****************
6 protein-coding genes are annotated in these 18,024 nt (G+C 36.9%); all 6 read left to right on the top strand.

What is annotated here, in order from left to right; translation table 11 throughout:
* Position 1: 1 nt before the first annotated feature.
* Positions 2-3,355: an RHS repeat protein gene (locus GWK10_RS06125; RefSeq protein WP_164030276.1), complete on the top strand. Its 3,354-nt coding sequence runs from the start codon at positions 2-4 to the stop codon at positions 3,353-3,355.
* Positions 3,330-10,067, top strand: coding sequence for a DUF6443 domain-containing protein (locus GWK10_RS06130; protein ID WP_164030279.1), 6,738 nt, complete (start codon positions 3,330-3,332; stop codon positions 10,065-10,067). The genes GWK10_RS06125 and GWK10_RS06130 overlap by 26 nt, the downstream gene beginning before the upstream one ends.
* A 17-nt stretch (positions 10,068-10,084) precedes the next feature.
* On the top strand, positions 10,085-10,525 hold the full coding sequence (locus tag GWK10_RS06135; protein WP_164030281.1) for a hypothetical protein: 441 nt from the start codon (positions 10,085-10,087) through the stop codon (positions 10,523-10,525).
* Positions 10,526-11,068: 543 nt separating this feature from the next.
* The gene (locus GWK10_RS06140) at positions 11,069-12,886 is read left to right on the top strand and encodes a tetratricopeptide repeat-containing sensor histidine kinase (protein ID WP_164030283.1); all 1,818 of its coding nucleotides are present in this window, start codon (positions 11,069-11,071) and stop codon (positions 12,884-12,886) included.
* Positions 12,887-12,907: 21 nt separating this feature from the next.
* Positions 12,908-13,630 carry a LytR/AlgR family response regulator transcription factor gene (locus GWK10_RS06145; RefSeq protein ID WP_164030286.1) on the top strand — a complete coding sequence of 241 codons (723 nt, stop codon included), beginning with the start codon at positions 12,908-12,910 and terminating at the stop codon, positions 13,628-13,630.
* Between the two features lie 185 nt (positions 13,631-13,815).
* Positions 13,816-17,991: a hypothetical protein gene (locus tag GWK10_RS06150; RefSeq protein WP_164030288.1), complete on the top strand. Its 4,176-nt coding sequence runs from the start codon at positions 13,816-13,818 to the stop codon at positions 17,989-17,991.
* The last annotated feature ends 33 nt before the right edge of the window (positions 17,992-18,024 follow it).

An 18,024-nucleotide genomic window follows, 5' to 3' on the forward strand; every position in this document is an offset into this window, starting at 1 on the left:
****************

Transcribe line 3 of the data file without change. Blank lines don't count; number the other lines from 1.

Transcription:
* Position 1: 1 nt before the first annotated feature.